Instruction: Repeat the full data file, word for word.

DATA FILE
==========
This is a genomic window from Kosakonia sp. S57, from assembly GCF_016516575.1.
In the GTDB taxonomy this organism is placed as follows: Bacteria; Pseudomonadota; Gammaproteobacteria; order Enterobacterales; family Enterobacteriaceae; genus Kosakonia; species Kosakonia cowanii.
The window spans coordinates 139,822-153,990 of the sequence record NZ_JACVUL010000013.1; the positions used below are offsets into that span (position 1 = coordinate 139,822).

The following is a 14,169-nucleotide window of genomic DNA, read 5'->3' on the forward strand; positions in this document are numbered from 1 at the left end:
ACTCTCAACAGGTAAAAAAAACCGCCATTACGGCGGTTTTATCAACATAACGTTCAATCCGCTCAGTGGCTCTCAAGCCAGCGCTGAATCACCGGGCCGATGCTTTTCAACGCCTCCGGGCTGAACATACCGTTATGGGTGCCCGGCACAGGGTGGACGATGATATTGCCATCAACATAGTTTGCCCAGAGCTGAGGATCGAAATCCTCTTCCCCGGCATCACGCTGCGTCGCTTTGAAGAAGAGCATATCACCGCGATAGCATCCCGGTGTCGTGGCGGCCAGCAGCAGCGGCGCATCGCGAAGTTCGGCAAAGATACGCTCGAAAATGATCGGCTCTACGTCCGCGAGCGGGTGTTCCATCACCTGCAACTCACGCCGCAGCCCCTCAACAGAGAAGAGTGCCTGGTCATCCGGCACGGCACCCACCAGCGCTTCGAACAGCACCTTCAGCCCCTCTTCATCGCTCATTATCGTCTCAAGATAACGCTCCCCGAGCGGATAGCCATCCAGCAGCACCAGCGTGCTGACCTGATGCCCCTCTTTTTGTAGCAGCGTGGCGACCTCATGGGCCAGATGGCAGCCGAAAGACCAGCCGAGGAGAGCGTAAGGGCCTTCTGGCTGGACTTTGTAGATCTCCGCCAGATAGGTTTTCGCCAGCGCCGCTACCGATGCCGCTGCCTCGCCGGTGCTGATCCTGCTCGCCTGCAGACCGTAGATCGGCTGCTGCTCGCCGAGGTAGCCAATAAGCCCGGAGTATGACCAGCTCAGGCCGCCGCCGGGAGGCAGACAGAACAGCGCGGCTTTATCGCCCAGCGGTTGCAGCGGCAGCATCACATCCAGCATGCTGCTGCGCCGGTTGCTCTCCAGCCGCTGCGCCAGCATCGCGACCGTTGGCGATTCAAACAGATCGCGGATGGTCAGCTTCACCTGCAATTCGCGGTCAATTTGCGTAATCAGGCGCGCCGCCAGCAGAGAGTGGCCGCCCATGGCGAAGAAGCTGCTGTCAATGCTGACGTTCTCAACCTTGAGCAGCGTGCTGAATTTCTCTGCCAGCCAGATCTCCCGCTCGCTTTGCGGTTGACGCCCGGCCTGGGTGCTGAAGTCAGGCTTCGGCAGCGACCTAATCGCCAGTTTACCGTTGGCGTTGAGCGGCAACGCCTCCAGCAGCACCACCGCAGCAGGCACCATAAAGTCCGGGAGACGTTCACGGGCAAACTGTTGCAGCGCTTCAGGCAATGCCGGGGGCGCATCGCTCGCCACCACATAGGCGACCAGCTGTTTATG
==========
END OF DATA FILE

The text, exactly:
This is a genomic window from Kosakonia sp. S57, from assembly GCF_016516575.1.
In the GTDB taxonomy this organism is placed as follows: Bacteria; Pseudomonadota; Gammaproteobacteria; order Enterobacterales; family Enterobacteriaceae; genus Kosakonia; species Kosakonia cowanii.
The window spans coordinates 139,822-153,990 of the sequence record NZ_JACVUL010000013.1; the positions used below are offsets into that span (position 1 = coordinate 139,822).

The following is a 14,169-nucleotide window of genomic DNA, read 5'->3' on the forward strand; positions in this document are numbered from 1 at the left end:
ACTCTCAACAGGTAAAAAAAACCGCCATTACGGCGGTTTTATCAACATAACGTTCAATCCGCTCAGTGGCTCTCAAGCCAGCGCTGAATCACCGGGCCGATGCTTTTCAACGCCTCCGGGCTGAACATACCGTTATGGGTGCCCGGCACAGGGTGGACGATGATATTGCCATCAACATAGTTTGCCCAGAGCTGAGGATCGAAATCCTCTTCCCCGGCATCACGCTGCGTCGCTTTGAAGAAGAGCATATCACCGCGATAGCATCCCGGTGTCGTGGCGGCCAGCAGCAGCGGCGCATCGCGAAGTTCGGCAAAGATACGCTCGAAAATGATCGGCTCTACGTCCGCGAGCGGGTGTTCCATCACCTGCAACTCACGCCGCAGCCCCTCAACAGAGAAGAGTGCCTGGTCATCCGGCACGGCACCCACCAGCGCTTCGAACAGCACCTTCAGCCCCTCTTCATCGCTCATTATCGTCTCAAGATAACGCTCCCCGAGCGGATAGCCATCCAGCAGCACCAGCGTGCTGACCTGATGCCCCTCTTTTTGTAGCAGCGTGGCGACCTCATGGGCCAGATGGCAGCCGAAAGACCAGCCGAGGAGAGCGTAAGGGCCTTCTGGCTGGACTTTGTAGATCTCCGCCAGATAGGTTTTCGCCAGCGCCGCTACCGATGCCGCTGCCTCGCCGGTGCTGATCCTGCTCGCCTGCAGACCGTAGATCGGCTGCTGCTCGCCGAGGTAGCCAATAAGCCCGGAGTATGACCAGCTCAGGCCGCCGCCGGGAGGCAGACAGAACAGCGCGGCTTTATCGCCCAGCGGTTGCAGCGGCAGCATCACATCCAGCATGCTGCTGCGCCGGTTGCTCTCCAGCCGCTGCGCCAGCATCGCGACCGTTGGCGATTCAAACAGATCGCGGATGGTCAGCTTCACCTGCAATTCGCGGTCAATTTGCGTAATCAGGCGCGCCGCCAGCAGAGAGTGGCCGCCCATGGCGAAGAAGCTGCTGTCAATGCTGACGTTCTCAACCTTGAGCAGCGTGCTGAATTTCTCTGCCAGCCAGATCTCCCGCTCGCTTTGCGGTTGACGCCCGGCCTGGGTGCTGAAGTCAGGCTTCGGCAGCGACCTAATCGCCAGTTTACCGTTGGCGTTGAGCGGCAACGCCTCCAGCAGCACCACCGCAGCAGGCACCATAAAGTCCGGGAGACGTTCACGGGCAAACTGTTGCAGCGCTTCAGGCAATGCCGGGGGCGCATCGCTCGCCACCACATAGGCGACCAGCTGTTTATG